Tuesday, 31 Mar 2020

You are here

Need for Pre-operative Hyperglycemia Testing Prior to Total Joint Replacement

JAMA reports on a  large Medicare cohort study showing that amongst patients undergoing total joint replacement (TJR), preoperative HbA1c testing was performed in 26% to 43% of patients with diabetes and in only 5% of those without diabetes. Importantly research has shown that an elevated HbA1c level is associated with postoperative complications. 

 

It is estimated that ther aer more than one million TJRs are performed annually in the United States.  Given a well known connnection between osteoarthritis and diabetes and that suboptimal glucose control preoperatively is associated with poor TJR outcomes, researchers at Brigham and Women’s Hosptial set our to assess the frequency of hemoglobin A1c (HbA1c) testing in the 90 days prior to surgery among Medicare enrollees, who were 65 years or older.

A total of 465 566 patients met the inclusion criteria, with a mean age ranged from 73 to 75 years.

In the 90 days prior to TJR, HbA1c testing occurred in: 

  • 4.9% of non-diabetic patients
  • 25.8% of those with diabetes not receiving medication
  • 39.0% of those with diabetes receiving noninsulin medications
  • 43.4% of those with diabetes receiving insulin.

Similar trends with serum glucose testing was seen, with 37.2% tested if they did not have diabetes increasing up to 50.2% in those with diabetes receiving insulin.

These findings suggest that assessing HbA1c would be a potentially important preoperative safety measure in patients undergoing TJR.

Disclosures: 
The author has no conflicts of interest to disclose related to this subject

Add new comment

More Like This

Diabetes in OA: Pain Is Worse

Among patients with knee osteoarthritis (OA), pain was greater for those with coexisting diabetes mellitus (DM), and this association was independent of obesity and radiographic severity, European researchers found. 

JAK Inhibitors Stimulate Osteoblasts

Science Translational Medicine has a report on how the use of Janus kinase (JAK) inhibitors may boost osteoblasts to battle bone erosions in conditions like rheumatoid arthritis (RA).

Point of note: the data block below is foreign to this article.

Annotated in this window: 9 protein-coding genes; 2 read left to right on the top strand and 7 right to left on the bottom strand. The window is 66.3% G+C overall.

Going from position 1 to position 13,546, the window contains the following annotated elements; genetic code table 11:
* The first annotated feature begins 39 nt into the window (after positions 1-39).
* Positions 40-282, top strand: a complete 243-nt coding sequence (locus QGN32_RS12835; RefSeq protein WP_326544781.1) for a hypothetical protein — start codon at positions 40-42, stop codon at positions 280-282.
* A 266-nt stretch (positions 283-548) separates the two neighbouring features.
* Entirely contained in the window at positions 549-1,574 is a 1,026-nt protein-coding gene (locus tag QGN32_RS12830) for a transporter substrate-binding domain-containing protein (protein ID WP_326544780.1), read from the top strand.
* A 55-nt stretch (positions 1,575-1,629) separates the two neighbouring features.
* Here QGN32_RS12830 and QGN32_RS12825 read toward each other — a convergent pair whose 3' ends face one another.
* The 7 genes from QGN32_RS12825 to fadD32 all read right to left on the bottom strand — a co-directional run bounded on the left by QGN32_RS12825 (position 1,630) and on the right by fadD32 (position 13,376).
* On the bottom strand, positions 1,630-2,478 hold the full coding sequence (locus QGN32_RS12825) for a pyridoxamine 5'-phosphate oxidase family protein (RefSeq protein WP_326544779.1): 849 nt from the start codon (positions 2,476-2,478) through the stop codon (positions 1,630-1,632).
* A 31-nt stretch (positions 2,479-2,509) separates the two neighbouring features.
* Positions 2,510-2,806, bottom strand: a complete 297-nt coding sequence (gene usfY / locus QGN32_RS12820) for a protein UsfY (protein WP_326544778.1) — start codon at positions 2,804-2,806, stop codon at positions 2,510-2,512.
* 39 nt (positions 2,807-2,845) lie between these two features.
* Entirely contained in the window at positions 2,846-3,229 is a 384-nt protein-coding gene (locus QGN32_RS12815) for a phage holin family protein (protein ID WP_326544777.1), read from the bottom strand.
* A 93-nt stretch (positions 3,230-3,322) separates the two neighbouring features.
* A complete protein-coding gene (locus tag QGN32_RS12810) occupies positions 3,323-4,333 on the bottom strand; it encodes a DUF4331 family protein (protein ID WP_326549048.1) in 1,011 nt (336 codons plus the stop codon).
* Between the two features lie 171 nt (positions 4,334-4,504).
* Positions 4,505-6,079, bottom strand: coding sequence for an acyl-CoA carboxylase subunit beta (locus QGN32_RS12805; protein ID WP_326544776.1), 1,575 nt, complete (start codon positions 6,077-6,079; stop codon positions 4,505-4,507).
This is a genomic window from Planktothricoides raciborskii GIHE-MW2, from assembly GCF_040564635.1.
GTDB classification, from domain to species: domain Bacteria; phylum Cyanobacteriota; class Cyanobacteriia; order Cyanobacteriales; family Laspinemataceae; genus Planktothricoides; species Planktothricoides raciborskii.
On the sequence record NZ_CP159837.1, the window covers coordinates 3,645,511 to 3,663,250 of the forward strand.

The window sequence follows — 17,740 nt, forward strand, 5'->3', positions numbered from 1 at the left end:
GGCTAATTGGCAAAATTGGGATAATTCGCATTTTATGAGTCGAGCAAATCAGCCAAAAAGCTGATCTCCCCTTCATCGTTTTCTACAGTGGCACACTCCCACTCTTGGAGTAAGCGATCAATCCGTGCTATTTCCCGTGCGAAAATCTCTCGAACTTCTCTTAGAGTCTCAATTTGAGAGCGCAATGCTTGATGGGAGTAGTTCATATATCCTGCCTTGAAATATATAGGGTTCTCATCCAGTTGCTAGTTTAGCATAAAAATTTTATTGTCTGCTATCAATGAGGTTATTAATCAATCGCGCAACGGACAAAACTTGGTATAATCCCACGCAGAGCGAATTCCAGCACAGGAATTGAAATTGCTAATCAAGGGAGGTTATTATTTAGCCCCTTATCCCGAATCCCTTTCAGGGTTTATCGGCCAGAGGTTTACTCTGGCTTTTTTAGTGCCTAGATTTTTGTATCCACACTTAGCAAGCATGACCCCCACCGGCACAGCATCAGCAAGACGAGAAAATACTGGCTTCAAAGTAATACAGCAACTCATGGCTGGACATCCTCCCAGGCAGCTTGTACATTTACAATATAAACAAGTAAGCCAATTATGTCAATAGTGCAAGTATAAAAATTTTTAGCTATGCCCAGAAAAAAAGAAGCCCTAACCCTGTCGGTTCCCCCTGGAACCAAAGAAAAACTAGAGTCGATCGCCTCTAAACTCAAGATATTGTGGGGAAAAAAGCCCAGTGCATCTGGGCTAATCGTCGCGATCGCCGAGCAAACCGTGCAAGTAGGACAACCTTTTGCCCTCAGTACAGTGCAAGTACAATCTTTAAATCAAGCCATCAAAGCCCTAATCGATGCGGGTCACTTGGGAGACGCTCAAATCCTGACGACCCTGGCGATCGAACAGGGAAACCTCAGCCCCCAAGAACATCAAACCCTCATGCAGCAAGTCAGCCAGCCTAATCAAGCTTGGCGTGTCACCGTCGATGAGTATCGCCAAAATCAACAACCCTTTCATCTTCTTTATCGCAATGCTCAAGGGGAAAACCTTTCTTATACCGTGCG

JAK inhibitors have been shown in clinical trials to retard the development of bone erosions while controlling RA inflammation and other clinical features.

Hormone Therapy for Postmenopausal Women

The NEJM weighs in on the problem of post-menopausal osteoporosis (OP) and tackles the use of hormonal therapy. The decline in estrogen after menopause may increase risks for osteoporosis, cardiovascular disease, and cognitive decline. The use of hormone replacement therapy (HRT) to obviate these issues may be primarily driven by hot flashes in postmenopausal women.1 Who may benefit from hormone therapy among postmenopausal women?

Knee Replacements Last 25 Years

UK registry reports that greater than 80% of total knee replacements can last for 25 years.

The outcomes regarding the duration and durability of knee arthroplasties is sketchy, with many orthopedists projecting a 15 to 20 year survivial. Hence the need for an appraisal of the data.

Should We Screen Younger Postmenopausal Women for Osteoporosis?

Do postmenopausal women, under age 65 years, need a baseline BMD testing? A JAMA Insights review suggests that the absolute risk of fracture is low in this group and that USPSTF guidelines should be considered - that we should be screening women younger than 65 years who are at increased risk of osteoporosis and we should be using a formal risk assessment tool to identify candidates for bone density testing.